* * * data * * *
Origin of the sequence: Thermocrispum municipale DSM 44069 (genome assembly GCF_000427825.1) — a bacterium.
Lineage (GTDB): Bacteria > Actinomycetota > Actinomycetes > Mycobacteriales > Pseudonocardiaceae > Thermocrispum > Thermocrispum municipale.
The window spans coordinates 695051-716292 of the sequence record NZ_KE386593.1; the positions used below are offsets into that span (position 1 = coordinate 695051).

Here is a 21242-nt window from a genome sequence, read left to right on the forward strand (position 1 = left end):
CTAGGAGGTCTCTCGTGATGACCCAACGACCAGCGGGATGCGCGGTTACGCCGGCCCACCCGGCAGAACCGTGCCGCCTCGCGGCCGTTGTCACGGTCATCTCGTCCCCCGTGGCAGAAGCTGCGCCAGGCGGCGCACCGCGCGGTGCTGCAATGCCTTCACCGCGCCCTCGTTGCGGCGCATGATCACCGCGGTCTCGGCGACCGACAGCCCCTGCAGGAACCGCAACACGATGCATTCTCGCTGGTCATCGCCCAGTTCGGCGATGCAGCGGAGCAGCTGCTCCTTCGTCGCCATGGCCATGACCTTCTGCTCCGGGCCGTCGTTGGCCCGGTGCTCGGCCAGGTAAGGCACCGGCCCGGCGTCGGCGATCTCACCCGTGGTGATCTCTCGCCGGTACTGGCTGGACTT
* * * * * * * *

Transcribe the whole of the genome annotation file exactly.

Origin of the sequence: Thermocrispum municipale DSM 44069 (genome assembly GCF_000427825.1) — a bacterium.
Lineage (GTDB): Bacteria > Actinomycetota > Actinomycetes > Mycobacteriales > Pseudonocardiaceae > Thermocrispum > Thermocrispum municipale.
The window spans coordinates 695051-716292 of the sequence record NZ_KE386593.1; the positions used below are offsets into that span (position 1 = coordinate 695051).

Here is a 21242-nt window from a genome sequence, read left to right on the forward strand (position 1 = left end):
CTAGGAGGTCTCTCGTGATGACCCAACGACCAGCGGGATGCGCGGTTACGCCGGCCCACCCGGCAGAACCGTGCCGCCTCGCGGCCGTTGTCACGGTCATCTCGTCCCCCGTGGCAGAAGCTGCGCCAGGCGGCGCACCGCGCGGTGCTGCAATGCCTTCACCGCGCCCTCGTTGCGGCGCATGATCACCGCGGTCTCGGCGACCGACAGCCCCTGCAGGAACCGCAACACGATGCATTCTCGCTGGTCATCGCCCAGTTCGGCGATGCAGCGGAGCAGCTGCTCCTTCGTCGCCATGGCCATGACCTTCTGCTCCGGGCCGTCGTTGGCCCGGTGCTCGGCCAGGTAAGGCACCGGCCCGGCGTCGGCGATCTCACCCGTGGTGATCTCTCGCCGGTACTGGCTGGACTT